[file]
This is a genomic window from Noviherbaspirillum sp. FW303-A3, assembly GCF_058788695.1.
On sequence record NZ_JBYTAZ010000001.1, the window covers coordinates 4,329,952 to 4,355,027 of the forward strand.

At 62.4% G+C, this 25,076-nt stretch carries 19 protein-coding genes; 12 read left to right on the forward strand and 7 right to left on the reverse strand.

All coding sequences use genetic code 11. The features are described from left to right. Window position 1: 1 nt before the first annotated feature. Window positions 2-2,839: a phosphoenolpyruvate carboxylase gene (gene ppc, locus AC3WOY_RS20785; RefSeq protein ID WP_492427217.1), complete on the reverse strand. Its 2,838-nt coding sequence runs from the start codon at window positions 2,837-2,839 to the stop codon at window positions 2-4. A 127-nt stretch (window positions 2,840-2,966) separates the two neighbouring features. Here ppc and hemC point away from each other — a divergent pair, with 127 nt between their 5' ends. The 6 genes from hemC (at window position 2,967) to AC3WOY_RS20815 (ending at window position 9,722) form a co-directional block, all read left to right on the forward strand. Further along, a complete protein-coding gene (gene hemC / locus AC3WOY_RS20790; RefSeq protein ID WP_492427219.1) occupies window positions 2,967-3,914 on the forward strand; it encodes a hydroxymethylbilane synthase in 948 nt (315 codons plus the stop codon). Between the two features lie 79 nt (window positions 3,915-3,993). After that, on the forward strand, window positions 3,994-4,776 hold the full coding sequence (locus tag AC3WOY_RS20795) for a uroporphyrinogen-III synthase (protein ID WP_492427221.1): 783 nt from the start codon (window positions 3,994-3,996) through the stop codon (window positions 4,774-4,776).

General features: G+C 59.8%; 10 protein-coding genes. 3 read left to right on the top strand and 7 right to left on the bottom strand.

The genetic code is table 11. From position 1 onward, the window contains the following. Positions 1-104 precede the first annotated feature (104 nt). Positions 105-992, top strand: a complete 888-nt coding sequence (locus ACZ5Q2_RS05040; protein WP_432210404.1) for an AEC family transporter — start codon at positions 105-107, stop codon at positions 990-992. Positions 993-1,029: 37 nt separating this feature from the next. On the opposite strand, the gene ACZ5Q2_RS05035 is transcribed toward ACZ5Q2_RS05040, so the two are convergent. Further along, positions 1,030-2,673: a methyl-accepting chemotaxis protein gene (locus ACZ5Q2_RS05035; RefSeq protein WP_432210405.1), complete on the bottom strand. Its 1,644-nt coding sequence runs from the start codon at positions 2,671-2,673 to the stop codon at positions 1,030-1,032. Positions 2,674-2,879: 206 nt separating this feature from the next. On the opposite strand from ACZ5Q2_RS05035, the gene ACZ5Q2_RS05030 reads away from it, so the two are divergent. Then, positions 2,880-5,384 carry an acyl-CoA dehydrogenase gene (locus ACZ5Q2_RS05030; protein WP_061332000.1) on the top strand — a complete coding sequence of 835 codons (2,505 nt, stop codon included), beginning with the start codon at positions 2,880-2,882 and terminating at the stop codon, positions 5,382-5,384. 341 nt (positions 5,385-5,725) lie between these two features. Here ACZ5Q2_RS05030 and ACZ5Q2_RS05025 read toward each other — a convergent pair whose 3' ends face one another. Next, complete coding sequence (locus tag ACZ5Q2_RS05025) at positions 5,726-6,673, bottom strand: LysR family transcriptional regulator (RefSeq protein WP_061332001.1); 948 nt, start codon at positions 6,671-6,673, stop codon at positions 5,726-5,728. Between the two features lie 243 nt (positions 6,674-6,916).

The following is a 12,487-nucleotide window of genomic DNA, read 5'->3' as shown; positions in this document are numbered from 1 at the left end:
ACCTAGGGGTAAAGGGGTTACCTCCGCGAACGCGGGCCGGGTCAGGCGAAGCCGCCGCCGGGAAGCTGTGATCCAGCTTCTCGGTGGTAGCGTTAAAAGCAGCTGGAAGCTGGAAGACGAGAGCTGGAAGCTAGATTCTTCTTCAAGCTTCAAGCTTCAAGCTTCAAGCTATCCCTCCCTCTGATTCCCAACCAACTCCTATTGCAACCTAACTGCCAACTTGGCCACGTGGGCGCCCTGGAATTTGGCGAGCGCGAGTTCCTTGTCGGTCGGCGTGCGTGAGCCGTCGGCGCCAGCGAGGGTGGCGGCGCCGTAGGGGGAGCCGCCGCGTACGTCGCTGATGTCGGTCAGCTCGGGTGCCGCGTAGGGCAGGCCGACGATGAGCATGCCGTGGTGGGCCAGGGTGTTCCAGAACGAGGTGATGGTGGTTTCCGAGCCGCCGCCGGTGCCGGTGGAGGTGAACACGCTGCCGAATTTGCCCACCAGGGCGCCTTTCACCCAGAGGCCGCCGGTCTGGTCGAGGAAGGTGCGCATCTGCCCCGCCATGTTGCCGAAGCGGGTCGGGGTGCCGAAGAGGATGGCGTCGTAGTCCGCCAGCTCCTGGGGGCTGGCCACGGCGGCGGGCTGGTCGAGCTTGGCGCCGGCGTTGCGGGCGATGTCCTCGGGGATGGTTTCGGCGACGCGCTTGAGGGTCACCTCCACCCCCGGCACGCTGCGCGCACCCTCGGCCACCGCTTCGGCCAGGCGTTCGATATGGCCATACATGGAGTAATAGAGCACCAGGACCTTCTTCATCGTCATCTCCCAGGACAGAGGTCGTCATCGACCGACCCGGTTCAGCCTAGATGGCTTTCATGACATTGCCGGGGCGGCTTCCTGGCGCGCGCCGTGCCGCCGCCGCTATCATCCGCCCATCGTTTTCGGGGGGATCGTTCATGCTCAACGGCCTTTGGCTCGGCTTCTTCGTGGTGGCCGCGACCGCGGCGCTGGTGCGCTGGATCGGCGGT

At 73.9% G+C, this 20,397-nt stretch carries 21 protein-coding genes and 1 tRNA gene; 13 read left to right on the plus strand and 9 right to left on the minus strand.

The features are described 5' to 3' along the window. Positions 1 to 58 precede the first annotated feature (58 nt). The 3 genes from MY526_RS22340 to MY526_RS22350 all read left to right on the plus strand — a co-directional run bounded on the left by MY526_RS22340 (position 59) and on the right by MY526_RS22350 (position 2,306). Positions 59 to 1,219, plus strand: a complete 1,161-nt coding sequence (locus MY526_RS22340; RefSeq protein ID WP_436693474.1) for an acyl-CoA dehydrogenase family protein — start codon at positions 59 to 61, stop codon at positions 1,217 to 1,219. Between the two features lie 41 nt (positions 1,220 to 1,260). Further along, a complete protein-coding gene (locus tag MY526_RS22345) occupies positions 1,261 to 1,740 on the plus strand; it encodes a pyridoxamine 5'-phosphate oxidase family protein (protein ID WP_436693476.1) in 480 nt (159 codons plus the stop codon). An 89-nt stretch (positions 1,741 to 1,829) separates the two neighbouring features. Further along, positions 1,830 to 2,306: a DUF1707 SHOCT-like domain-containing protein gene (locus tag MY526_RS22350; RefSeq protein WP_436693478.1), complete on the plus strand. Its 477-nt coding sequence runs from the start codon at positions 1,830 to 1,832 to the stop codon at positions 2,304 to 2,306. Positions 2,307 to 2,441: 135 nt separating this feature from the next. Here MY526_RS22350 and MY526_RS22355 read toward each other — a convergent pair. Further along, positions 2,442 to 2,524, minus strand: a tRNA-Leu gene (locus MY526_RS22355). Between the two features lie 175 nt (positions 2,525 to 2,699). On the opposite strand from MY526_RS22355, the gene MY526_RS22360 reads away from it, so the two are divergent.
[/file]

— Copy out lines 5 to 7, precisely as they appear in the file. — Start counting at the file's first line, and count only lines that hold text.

General features: G+C 59.8%; 10 protein-coding genes. 3 read left to right on the top strand and 7 right to left on the bottom strand.

The genetic code is table 11. From position 1 onward, the window contains the following. Positions 1-104 precede the first annotated feature (104 nt). Positions 105-992, top strand: a complete 888-nt coding sequence (locus ACZ5Q2_RS05040; protein WP_432210404.1) for an AEC family transporter — start codon at positions 105-107, stop codon at positions 990-992. Positions 993-1,029: 37 nt separating this feature from the next. On the opposite strand, the gene ACZ5Q2_RS05035 is transcribed toward ACZ5Q2_RS05040, so the two are convergent. Further along, positions 1,030-2,673: a methyl-accepting chemotaxis protein gene (locus ACZ5Q2_RS05035; RefSeq protein WP_432210405.1), complete on the bottom strand. Its 1,644-nt coding sequence runs from the start codon at positions 2,671-2,673 to the stop codon at positions 1,030-1,032. Positions 2,674-2,879: 206 nt separating this feature from the next. On the opposite strand from ACZ5Q2_RS05035, the gene ACZ5Q2_RS05030 reads away from it, so the two are divergent. Then, positions 2,880-5,384 carry an acyl-CoA dehydrogenase gene (locus ACZ5Q2_RS05030; protein WP_061332000.1) on the top strand — a complete coding sequence of 835 codons (2,505 nt, stop codon included), beginning with the start codon at positions 2,880-2,882 and terminating at the stop codon, positions 5,382-5,384. 341 nt (positions 5,385-5,725) lie between these two features. Here ACZ5Q2_RS05030 and ACZ5Q2_RS05025 read toward each other — a convergent pair whose 3' ends face one another. Next, complete coding sequence (locus tag ACZ5Q2_RS05025) at positions 5,726-6,673, bottom strand: LysR family transcriptional regulator (RefSeq protein WP_061332001.1); 948 nt, start codon at positions 6,671-6,673, stop codon at positions 5,726-5,728. Between the two features lie 243 nt (positions 6,674-6,916).

The following is a 12,487-nucleotide window of genomic DNA, read 5'->3' as shown; positions in this document are numbered from 1 at the left end: